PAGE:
Addressing teen drinking, drug use in Hanover

By Sunni Blevins - bio | email
Posted by Phil Riggan - email

HANOVER, VA (WWBT) - There are new efforts in a regional crackdown on underage drinking. Last month, an undercover investigation busted more than a dozen Chesterfield County stores for selling alcohol to minors.

Now Hanover County is addressing issues of underage drinking and drug use. A prevention summit starts tomorrow at the Hanover Human Services Center in Ashland.

The main goal is to raise awareness in this community about the reality and dangers of underage drinking.

"It's an issue that's pervasive across America and we are trying to here and across Richmond change the paradigm from a right of passage," said Martha Lambert, Coordinator of Prevention Services and Community Education for Hanover County.

"That a lot of my generation did to a health issue, we know so much more about adolescent brain development and the fact that their brains are really wired until age 25, and the profound affect that alcohol and drug can have on that brain," she said.

That's why for the next two days county leaders including school and law enforcement officials plus parents will gather to discuss ways to prevent and at least talk about substance abuse issues.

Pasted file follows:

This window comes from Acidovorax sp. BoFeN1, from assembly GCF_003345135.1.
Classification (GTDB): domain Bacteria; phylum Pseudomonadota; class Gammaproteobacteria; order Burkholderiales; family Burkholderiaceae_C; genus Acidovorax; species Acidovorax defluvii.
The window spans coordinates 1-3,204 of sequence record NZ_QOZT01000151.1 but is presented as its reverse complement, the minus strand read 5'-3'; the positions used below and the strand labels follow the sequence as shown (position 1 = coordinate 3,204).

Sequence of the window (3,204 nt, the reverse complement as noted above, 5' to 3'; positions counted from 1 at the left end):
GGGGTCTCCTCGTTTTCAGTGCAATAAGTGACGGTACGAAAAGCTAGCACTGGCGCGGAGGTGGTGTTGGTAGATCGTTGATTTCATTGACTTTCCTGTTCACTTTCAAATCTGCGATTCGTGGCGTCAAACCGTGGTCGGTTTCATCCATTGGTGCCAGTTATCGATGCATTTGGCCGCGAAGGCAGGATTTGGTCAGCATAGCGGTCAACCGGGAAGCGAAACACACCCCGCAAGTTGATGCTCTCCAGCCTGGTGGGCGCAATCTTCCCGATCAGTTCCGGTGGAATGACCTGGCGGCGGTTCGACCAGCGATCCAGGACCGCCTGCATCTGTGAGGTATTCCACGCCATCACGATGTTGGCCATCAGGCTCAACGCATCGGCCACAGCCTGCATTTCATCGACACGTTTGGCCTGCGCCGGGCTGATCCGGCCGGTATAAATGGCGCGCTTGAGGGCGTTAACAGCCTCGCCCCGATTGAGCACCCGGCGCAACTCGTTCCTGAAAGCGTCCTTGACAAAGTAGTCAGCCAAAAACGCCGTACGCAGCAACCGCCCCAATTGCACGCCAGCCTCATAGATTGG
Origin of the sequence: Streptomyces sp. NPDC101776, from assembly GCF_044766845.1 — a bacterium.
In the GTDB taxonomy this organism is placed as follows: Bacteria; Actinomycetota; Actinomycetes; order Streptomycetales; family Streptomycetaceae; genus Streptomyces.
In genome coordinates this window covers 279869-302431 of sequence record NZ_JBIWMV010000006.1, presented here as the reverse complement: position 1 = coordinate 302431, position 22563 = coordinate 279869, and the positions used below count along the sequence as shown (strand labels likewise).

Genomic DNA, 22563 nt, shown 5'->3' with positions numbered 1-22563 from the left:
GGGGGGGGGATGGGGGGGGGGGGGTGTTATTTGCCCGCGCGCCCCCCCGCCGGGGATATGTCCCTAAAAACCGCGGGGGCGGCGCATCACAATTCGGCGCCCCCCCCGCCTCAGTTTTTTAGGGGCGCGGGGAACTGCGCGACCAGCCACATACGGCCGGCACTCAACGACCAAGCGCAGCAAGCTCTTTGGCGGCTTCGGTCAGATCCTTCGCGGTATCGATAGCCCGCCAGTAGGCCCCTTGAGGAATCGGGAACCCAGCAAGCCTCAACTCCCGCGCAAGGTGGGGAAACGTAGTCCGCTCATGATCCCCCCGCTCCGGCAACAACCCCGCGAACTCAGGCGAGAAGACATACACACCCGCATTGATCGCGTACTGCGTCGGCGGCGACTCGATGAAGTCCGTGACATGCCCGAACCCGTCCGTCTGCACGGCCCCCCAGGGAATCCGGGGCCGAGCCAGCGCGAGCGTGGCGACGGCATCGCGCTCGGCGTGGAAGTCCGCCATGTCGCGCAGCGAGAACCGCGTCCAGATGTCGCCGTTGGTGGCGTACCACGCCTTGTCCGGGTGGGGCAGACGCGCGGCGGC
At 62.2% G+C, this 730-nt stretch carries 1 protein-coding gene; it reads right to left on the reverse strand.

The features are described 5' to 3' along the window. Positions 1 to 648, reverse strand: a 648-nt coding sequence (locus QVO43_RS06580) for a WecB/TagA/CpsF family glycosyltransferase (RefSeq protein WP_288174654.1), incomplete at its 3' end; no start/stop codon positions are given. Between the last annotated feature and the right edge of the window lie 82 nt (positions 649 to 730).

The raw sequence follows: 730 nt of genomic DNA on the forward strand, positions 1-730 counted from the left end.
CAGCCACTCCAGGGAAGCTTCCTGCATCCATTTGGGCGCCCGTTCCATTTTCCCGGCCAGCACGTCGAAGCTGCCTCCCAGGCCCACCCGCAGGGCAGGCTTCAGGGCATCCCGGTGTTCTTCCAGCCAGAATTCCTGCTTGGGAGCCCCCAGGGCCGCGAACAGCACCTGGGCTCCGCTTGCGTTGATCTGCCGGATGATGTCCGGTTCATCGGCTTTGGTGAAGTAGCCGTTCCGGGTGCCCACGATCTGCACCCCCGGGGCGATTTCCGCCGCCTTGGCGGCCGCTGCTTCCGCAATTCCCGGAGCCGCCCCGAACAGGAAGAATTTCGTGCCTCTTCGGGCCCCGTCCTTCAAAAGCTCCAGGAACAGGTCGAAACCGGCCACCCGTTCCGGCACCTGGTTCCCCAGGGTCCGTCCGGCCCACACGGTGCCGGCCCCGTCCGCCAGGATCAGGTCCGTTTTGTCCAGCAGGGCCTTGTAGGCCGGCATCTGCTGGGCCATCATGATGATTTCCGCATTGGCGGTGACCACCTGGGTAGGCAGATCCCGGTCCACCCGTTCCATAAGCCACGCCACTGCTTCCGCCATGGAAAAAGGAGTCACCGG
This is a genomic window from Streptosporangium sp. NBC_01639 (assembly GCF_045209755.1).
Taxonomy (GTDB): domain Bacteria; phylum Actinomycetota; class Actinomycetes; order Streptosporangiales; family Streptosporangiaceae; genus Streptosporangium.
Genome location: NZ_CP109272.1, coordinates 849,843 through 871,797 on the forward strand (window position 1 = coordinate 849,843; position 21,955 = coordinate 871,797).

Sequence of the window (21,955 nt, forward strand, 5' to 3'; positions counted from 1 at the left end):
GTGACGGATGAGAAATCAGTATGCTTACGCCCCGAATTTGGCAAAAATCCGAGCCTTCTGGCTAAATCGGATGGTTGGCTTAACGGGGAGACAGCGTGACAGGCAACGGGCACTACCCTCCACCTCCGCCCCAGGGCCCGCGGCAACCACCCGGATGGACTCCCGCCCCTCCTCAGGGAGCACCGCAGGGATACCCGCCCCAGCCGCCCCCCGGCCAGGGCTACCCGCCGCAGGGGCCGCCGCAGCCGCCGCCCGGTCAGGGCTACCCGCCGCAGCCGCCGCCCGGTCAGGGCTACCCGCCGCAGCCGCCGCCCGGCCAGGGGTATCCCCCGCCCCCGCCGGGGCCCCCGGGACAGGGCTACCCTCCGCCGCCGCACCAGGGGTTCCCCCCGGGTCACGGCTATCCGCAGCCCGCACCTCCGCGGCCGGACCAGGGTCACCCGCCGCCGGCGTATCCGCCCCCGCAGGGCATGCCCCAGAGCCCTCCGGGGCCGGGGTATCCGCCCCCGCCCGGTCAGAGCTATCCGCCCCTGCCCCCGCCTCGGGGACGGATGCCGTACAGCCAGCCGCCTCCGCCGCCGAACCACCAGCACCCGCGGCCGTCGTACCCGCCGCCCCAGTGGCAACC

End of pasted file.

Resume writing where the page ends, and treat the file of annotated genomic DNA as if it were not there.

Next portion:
They surveyed youth in the county and will use that research to develop a plan.

"We've gathered data in a lot of different ways to get a snapshot of our community and that data is going to inform all of us around the table and give us an accurate picture of what is going on with our underage drinking issues," she said.

Underage drinking really is an issue, even in quiet counties like Hanover. Earlier this year, Hanover made headlines when 23 young people were arrested for underage drinking.

It happened during prom season at two separate weekend parties -- evidence that this is a subject families must tackle from the time children are tweens at 8, 9 and 10 years old throughout high school.

"We need to make underage drinking and drug use as normalized in our families as how much dessert are we going to have this week or how much sugar are we going to have at Halloween," Lambert said.

This summit is part of a larger effort outlined by the Hanover County Board of Supervisors to build community support in a variety of issues.

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